Nov 10, 2021 Uncategorized

Transition to Practice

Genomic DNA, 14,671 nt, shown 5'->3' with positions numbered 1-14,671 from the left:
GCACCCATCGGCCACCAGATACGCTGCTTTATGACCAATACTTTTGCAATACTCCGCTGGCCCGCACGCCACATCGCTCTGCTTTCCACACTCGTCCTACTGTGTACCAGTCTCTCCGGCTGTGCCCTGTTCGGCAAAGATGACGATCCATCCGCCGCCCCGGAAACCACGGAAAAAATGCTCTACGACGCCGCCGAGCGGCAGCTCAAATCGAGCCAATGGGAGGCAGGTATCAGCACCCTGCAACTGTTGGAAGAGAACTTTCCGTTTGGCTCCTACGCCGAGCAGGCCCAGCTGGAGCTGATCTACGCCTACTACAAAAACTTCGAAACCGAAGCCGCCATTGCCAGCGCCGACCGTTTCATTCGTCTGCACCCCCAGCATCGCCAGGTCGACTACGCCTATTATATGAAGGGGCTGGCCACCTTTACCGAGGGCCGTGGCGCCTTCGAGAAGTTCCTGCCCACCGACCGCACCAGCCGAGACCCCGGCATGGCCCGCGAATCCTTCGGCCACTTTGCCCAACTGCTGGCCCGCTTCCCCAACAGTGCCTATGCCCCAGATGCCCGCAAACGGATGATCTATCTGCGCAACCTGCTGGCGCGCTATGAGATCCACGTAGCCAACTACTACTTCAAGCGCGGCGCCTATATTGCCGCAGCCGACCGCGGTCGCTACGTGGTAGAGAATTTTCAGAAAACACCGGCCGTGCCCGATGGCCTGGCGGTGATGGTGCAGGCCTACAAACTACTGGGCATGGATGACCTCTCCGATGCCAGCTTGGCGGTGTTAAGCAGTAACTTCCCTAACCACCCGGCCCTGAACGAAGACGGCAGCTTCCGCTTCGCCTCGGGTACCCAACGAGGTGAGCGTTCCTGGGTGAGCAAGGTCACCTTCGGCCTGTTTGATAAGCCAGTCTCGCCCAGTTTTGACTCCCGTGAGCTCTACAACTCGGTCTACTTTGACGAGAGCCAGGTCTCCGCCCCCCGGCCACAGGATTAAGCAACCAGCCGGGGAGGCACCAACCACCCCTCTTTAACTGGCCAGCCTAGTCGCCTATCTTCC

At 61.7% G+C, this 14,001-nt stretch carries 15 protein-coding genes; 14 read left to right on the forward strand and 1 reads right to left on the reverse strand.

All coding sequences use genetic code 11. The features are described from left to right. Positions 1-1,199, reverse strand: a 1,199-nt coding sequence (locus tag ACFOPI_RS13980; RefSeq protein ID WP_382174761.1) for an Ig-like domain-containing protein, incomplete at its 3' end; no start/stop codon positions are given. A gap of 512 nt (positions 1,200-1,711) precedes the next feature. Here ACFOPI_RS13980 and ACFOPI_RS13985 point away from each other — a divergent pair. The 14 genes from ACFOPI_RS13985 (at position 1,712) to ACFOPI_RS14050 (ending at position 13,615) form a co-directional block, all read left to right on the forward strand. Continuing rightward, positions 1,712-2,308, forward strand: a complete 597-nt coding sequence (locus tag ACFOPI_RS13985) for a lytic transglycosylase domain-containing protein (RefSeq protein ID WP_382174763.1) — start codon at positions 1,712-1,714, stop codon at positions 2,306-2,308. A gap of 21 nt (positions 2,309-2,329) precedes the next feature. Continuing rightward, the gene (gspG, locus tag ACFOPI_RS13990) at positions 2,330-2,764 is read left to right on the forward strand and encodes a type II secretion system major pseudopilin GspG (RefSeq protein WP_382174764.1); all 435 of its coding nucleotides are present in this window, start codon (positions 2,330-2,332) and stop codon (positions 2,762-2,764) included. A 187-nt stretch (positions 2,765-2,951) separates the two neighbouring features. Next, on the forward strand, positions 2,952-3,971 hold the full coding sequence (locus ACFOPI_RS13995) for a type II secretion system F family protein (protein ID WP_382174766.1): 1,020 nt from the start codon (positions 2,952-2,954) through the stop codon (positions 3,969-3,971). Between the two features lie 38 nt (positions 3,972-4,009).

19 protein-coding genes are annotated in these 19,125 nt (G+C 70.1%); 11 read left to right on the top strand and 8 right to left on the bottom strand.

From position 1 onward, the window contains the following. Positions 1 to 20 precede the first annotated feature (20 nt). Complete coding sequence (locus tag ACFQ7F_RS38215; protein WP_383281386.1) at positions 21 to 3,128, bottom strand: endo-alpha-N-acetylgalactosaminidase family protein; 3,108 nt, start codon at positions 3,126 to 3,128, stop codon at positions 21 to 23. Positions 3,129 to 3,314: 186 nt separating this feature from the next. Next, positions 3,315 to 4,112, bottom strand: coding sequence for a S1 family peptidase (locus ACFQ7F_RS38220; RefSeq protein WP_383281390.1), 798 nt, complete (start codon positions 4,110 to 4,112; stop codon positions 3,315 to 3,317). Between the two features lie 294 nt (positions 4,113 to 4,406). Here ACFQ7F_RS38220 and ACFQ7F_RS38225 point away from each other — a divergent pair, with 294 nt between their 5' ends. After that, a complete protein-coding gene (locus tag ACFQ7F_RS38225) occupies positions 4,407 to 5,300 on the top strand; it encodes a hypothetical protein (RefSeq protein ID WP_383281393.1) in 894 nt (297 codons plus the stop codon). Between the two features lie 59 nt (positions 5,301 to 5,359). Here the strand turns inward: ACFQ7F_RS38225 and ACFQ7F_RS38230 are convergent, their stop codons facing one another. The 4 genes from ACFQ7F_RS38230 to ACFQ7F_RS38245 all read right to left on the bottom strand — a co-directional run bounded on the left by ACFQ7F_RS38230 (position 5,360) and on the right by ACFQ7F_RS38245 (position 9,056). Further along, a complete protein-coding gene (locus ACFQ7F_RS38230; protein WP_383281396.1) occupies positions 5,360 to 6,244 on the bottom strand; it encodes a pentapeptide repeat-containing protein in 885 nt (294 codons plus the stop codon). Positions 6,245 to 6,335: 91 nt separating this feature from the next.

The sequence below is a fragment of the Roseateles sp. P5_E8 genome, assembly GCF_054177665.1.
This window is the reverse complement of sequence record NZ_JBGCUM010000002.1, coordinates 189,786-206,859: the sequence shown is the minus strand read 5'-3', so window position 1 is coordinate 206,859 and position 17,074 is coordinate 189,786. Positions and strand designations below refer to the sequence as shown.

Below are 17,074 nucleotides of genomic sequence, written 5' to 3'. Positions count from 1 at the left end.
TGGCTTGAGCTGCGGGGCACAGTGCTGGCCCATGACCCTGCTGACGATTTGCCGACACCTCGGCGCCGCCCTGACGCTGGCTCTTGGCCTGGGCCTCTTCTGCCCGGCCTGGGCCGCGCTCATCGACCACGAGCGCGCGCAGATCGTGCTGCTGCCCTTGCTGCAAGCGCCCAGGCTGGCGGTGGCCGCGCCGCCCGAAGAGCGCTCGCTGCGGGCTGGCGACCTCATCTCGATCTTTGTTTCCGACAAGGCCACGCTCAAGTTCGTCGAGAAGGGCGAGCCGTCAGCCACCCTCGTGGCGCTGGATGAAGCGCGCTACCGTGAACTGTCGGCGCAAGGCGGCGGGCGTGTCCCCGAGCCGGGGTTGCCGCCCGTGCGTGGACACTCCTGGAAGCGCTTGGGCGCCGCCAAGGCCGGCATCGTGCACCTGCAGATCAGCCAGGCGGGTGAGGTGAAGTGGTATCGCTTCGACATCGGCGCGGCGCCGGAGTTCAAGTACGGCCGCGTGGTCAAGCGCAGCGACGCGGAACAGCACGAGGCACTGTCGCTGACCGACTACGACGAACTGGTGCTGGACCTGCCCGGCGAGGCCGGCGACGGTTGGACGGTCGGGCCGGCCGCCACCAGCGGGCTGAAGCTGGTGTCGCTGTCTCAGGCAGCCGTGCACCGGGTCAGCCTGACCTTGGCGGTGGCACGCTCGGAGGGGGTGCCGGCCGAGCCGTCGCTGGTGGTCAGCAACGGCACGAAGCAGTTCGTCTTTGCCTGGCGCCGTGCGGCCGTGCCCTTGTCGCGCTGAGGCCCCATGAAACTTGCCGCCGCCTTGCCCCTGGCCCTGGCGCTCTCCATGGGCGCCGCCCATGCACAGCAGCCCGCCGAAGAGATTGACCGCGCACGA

Kelechi Eronobi Norwich University Nursing 523: Health Care System, Leadership Advanced Nursing Role August 15, 2021 Dr.David Bennett 2 Transition to Practice The future role I will be pursuing is that of a Nurse Practitioner (NP). Scope of Practice The Board of Registered Nursing (2011) says that a nurse practitioner is a registered nurse who possesses additional skills and preparation in physical diagnosis, psycho-social assessment, and management of health and illness needs in primary care. Licensing and Educational Requirements According to the California Legislative Information, to be certified as an NP, one has to have a valid and active RN license. Also, they will need a master’s degree in nursing, a master’s in a clinical field related to nursing, or a graduate degree in nursing. Lastly, they will need to complete a nurse practitioner program provided by the board (California Legislative Information, n.d). Then to renew a license, in addition to the renewal fee, the person needs to submit proof of completing 30 hours of a Board-approved continuing education course (California Code of Regulations, n.d). Continuing education courses can include activities including nursing practice and/or research. Business and Professional Guidelines One professional guideline outlined is that one should not refer to themselves as a nurse practitioner unless they have been licensed and have met the standards to become a nurse practitioner. In addition, an NP can be authorized to approve, sign, modify, or add to the plan of treatment after consultation with a treating physician or surgeon (Board of Registered Nursing, 2013) Standards and Guidelines for Nurse Practitioners 3 The American Association of Nurse Practitioners (AANP) outlines standards of practice for nurse practitioners. An NP blends the scientific process, current evidence, and national standards of care with a holistic approach to manage patient care and foster professional practice (AANP, 2019). In addition, the practice model of an NP focuses on patient-centered holistic health care. This includes patient and family education, facilitating shared decision making, promoting optimal health, providing continuous competent care, facilitating patient entry into the healthcare system, and creating/promoting a safe and welcoming environment. In addition, the NP also has interprofessional and collaborative responsibilities in that they will need to interact with professional colleagues from other specialties to provide quality patient-centered care. An NP should also maintain accurate documentation regarding their patients. They should act as an advocate for their patients. They recognize the importance of continued education as a way of quality assurance and continued competence. Lastly, an NP uses research as a basis for their practice. Prescribing Guidelines for Drugs and/or Devices According to the Board of Registered Nursing (BRN, an NP must register with the United States Drug Enforcement Administration before they can issue drug orders for controlled substances. Nurse practitioners registered to order can do so from Schedule II through Schedule V controlled substances. It is further limited because the drug ordered must be agreed upon by the NP and attending physician (BRN, 2011). Lastly, the drug ordered should address the diagnosis of illness, injury, or condition it was ordered for. Standardized Procedures Standardized procedures are the legal authority to go beyond the usual scope of a registered nurse. While the scope of practice of an NP is quite similar to that of an RN, they must 4 rely on standardized procedures for authorization to perform overlapping medical functions. Although, the nursing practice act (NPA) gives authority for nursing functions that are needed to provide primary health care. Without standardized procedures, an NP is legally susceptible regardless of being a certified RN. Ethical Considerations In 1950, the American Nurses Association developed the formal nursing code of ethics for nurses. This code was created as a guide to what nurses should be aware of during their practice. The four main principles of the code are autonomy, beneficence, justice, and nonmaleficence. Autonomy is respecting the patient’s right in decision-making. Beneficence is acting for the good and wellbeing of the patient. Justice means that there should be an element of fairness regarding all nursing decisions and care (Gaines, 2021). Lastly, nonmaleficence means doing no harm to the patient. Ethical considerations are important to all healthcare workers including nurse practitioners. 5 References American Association of Nurse Practitioners. (2019). Standards of practice for nurse practitioners. American Association of Nurse Practitioners. cacy/advocacy-resource/position-statements/standards-of-practice-for-nurse-practitioners. Board of Registered Nursing. (2011, April 13). General information: nurse practitioner practice. Board of Registered Nursing. (2013, September 11). Nurse practitioners: laws and regulations. Gaines, K. (2021, July 22). What is the nursing code of ethics? Thomas Reuters Westlaw. (n.d.). § 1451. license renewal requirements. California Code of Regulations. 1C6D6C108E?viewType=FullText&originationContext=documenttoc&transitio nType=CategoryPageItem&contextData=%28sc.Default%29&bhcp=1. Thomas Reuters Westlaw. (n.d.). § 1451.2. continuing education courses. California Code of Regulations. 1C6D6C108E?viewType=FullText&originationContext=documenttoc&transitio nType=CategoryPageItem&contextData=%28sc.Default%29&bhcp=1.

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